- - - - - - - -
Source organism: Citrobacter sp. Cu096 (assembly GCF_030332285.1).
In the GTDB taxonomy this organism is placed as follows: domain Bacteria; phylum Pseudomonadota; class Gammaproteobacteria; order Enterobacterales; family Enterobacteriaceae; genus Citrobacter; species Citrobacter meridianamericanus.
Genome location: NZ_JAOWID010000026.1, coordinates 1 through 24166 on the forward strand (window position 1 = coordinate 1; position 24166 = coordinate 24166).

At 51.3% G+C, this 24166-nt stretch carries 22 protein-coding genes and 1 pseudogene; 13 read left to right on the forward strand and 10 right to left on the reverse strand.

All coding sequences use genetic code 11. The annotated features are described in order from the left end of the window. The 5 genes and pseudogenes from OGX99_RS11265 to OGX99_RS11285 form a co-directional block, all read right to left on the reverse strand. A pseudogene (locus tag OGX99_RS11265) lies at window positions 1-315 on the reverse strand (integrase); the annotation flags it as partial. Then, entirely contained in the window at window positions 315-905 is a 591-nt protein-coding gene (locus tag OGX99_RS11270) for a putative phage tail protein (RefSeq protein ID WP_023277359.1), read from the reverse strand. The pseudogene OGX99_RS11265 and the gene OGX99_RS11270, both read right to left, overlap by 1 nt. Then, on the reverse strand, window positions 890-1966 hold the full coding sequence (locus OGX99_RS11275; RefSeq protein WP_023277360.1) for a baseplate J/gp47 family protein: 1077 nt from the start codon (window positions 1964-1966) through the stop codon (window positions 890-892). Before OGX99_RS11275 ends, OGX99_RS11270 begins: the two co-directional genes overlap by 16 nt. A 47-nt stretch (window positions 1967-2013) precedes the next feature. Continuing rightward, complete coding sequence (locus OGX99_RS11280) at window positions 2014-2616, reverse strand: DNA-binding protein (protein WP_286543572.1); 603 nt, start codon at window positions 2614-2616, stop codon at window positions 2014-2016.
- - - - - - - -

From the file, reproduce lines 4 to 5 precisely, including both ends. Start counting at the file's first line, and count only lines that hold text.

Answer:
At 51.3% G+C, this 24166-nt stretch carries 22 protein-coding genes and 1 pseudogene; 13 read left to right on the forward strand and 10 right to left on the reverse strand.

All coding sequences use genetic code 11. The annotated features are described in order from the left end of the window. The 5 genes and pseudogenes from OGX99_RS11265 to OGX99_RS11285 form a co-directional block, all read right to left on the reverse strand. A pseudogene (locus tag OGX99_RS11265) lies at window positions 1-315 on the reverse strand (integrase); the annotation flags it as partial. Then, entirely contained in the window at window positions 315-905 is a 591-nt protein-coding gene (locus tag OGX99_RS11270) for a putative phage tail protein (RefSeq protein ID WP_023277359.1), read from the reverse strand. The pseudogene OGX99_RS11265 and the gene OGX99_RS11270, both read right to left, overlap by 1 nt. Then, on the reverse strand, window positions 890-1966 hold the full coding sequence (locus OGX99_RS11275; RefSeq protein WP_023277360.1) for a baseplate J/gp47 family protein: 1077 nt from the start codon (window positions 1964-1966) through the stop codon (window positions 890-892). Before OGX99_RS11275 ends, OGX99_RS11270 begins: the two co-directional genes overlap by 16 nt. A 47-nt stretch (window positions 1967-2013) precedes the next feature. Continuing rightward, complete coding sequence (locus OGX99_RS11280) at window positions 2014-2616, reverse strand: DNA-binding protein (protein WP_286543572.1); 603 nt, start codon at window positions 2614-2616, stop codon at window positions 2014-2016.